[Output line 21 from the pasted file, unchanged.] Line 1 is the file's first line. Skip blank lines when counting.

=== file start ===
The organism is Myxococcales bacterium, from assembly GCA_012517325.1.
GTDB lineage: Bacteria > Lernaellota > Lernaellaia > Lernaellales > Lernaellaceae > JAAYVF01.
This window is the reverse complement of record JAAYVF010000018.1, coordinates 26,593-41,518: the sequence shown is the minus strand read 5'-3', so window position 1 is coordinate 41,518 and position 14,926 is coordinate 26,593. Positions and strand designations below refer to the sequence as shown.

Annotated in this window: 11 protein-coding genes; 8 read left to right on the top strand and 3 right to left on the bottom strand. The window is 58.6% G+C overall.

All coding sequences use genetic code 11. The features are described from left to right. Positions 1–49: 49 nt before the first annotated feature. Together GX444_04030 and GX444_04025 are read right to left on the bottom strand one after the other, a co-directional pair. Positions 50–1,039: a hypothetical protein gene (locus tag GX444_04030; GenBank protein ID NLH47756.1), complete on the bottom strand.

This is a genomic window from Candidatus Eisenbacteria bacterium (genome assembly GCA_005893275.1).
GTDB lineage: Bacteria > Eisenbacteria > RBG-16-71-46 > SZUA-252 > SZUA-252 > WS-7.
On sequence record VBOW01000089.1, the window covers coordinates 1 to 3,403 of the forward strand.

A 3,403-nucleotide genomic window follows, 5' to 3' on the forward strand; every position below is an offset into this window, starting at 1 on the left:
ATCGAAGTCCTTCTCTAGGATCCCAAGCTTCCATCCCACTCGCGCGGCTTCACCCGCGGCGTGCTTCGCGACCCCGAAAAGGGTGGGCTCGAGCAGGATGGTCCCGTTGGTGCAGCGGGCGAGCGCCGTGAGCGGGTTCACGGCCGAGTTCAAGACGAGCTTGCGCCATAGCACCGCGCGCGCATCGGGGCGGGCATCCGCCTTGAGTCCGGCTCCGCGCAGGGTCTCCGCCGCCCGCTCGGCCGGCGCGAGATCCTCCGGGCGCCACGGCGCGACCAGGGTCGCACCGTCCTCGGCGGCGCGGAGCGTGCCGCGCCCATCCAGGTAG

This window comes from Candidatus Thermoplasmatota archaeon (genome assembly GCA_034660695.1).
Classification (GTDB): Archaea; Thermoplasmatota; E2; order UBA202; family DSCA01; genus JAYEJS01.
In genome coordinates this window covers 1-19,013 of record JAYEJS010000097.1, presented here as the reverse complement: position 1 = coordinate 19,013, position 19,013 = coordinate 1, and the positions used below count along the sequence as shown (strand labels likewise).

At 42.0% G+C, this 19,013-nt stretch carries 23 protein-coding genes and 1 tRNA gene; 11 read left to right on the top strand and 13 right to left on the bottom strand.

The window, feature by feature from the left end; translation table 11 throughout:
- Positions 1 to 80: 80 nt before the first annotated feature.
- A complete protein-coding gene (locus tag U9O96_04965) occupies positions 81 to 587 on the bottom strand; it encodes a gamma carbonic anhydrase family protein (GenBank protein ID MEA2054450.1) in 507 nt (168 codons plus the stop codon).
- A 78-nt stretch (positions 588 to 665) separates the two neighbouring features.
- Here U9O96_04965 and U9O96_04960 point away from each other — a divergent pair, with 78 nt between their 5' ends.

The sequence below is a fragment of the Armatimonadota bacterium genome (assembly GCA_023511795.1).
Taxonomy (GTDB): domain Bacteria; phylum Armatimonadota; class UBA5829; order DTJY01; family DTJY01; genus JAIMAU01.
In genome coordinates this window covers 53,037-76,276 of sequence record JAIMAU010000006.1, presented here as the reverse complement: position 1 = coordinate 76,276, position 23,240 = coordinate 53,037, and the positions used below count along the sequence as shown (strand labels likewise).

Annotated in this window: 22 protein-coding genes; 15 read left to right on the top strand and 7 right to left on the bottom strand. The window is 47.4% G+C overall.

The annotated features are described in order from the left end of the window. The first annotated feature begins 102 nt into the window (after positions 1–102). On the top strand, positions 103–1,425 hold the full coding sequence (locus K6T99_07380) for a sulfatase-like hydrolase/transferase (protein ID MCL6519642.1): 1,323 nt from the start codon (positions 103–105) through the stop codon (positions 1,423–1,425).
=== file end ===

Taxonomy (GTDB): domain Bacteria; phylum Armatimonadota; class UBA5829; order DTJY01; family DTJY01; genus JAIMAU01.